Subpoena Issued in White House E-Mail Scandal

By Susan Jones | July 7, 2008 | 8:26 PM EDT

( - Independent counsel Robert Ray has subpoenaed the National Archives for information on White House record-keeping practices, signaling that he has expanded his probe to include the case of the missing White House e-mails. Ray is Kenneth Starr's successor.

His office issued the subpoena last Tuesday, but wire services didn't learn about it until Monday, six days later.

The National Archives, the government's official record keeper, advised the White House on how to maintain its electronic mail, according to The Washington Times.

Ray's office is now wrapping up loose ends in the six-year probe that began with Whitewater and ended with Monica Lewinsky. Ray apparently wants to know if any e-mails relating to the Clinton-Lewinsky affair were withheld from Kenneth Starr's grand jury.

Ray isn't the only one looking into the never-surrendered White House e-mails: Both the House Government Reform Committee and the Justice Department's campaign finance task force have launched formal investigations into why thousands of White House e-mails were never produced in accordance with subpoenas issued by Kenneth Starr's grand jury and three congressional committees.

The White House blames its apparent failure to fully comply with the subpoenas on a computer glitch - a glitch that caused the White House computer system to overlook e-mails sent from outside the White House.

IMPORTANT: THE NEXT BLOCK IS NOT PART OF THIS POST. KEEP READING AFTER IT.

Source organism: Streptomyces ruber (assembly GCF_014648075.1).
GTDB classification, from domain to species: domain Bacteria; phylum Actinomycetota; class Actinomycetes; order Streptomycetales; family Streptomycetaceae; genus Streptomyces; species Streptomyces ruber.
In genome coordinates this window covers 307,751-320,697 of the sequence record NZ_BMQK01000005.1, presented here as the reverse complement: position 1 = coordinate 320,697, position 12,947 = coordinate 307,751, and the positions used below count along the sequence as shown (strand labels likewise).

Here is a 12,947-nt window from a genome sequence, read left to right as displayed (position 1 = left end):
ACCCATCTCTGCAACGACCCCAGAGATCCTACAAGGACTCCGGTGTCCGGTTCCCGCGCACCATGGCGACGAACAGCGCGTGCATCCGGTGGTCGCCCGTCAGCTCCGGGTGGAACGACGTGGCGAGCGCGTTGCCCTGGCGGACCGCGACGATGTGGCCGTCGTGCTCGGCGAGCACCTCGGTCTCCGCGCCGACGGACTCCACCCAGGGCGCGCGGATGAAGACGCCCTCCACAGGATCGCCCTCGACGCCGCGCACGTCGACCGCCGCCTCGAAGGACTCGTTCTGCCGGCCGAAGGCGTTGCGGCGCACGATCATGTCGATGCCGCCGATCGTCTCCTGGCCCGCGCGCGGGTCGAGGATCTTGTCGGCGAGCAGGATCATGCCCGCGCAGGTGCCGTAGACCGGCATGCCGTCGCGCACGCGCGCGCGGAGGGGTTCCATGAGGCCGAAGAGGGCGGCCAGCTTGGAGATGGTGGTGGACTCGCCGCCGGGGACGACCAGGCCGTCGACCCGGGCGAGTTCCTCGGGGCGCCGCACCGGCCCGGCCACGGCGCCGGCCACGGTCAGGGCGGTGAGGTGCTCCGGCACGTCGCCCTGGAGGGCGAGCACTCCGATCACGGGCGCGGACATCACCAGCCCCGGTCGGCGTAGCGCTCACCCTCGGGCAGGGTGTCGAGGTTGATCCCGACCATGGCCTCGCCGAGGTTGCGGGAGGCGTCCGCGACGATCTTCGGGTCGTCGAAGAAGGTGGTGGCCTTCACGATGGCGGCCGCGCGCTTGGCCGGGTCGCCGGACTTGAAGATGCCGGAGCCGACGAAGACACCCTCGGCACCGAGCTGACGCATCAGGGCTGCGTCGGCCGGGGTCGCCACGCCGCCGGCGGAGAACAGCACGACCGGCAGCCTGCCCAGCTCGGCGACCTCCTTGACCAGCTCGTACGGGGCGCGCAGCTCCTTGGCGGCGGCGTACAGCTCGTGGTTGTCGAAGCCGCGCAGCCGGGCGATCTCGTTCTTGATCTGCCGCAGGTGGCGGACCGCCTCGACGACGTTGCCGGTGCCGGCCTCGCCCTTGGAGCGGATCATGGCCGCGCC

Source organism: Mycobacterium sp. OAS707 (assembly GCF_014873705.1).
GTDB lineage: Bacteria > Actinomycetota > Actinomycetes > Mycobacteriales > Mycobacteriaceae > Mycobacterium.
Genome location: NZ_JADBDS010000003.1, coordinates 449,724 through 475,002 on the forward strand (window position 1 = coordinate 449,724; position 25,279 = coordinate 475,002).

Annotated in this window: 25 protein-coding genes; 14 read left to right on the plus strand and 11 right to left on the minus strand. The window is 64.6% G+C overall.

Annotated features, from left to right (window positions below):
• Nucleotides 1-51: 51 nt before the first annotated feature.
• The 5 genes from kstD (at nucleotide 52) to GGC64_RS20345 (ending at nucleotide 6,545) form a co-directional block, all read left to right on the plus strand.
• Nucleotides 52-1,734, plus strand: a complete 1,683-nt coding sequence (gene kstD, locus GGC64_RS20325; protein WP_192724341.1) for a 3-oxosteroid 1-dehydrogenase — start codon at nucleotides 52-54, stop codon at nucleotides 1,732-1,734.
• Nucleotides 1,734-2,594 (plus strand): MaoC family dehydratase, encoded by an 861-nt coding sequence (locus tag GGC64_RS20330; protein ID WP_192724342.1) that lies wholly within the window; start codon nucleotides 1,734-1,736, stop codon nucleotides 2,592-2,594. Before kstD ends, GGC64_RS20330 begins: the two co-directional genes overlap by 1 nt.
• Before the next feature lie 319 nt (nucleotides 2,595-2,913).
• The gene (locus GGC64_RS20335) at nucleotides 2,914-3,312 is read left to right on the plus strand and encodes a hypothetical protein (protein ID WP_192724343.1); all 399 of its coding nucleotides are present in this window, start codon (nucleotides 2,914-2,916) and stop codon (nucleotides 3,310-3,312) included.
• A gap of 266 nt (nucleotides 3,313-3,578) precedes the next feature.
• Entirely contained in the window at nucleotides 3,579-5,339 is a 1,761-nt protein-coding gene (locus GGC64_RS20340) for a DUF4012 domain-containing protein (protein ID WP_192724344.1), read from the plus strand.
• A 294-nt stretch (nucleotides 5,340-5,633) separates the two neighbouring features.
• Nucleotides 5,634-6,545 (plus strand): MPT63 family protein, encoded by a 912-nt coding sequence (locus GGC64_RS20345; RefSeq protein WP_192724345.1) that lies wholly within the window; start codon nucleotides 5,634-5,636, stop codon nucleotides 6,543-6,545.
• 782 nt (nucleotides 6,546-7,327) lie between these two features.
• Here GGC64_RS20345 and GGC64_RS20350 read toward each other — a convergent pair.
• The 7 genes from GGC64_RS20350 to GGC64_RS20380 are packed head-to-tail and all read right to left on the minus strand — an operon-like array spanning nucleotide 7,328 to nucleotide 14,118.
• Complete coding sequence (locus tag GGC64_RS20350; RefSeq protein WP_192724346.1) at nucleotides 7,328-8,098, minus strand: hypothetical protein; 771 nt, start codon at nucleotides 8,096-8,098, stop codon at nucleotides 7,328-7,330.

Because of the glitch, thousands of electronic messages sent to the White House between 1996 and 1998 failed to turn up during a computer search.

In testimony last month before the House Government Reform Committee, a computer technician working under contract to the White House testified that he was warned he'd go to jail if he told anyone about the computer glitch that he and his fellow contractors had discovered. (See Related Story)

The e-mails in question reportedly include messages pertaining to the Monica Lewinsky affair and to Clinton-Gore campaign fund-raising.

The Justice Department announced in March that it would investigate how White House officials handled the computer glitch and whether subpoenas issued by the Justice Department's campaign finance task force were "fully complied with."

The Justice Department also is investigating whether contract computer workers were intimidated by White House staffers, who may have tried to keep the "overlooked" e-mails secret.

"The National Archives did receive a grand-jury subpoena from the independent counsel's office last week. It does relate to record-keeping practices of the executive office of the president," Archives spokeswoman Susan Cooper told reporters Monday. Cooper said the National Archives does intend to comply with the subpoena.

White House spokesman Jim Kennedy told reporters, "We've already made clear the fact that we're fully cooperating on the e-mail issue, and we're continuing to work hard to reconstruct backup tapes to turn out any relevant information as soon as possible."

The White House blames an inadvertent computer programming error for any failure to supply subpoenaed documents, and it denies any attempt to cover up what had happened.

Ray's office is now in the process of writing a final report on its six-year investigation into the Clintons - an investigation that began with the Whitewater land deal and led to impeachment charges against Clinton in the Monica Lewinsky affair.

Ray has signaled that his investigation could end with an indictment of William Jefferson Clinton after he leaves the highest office in the land.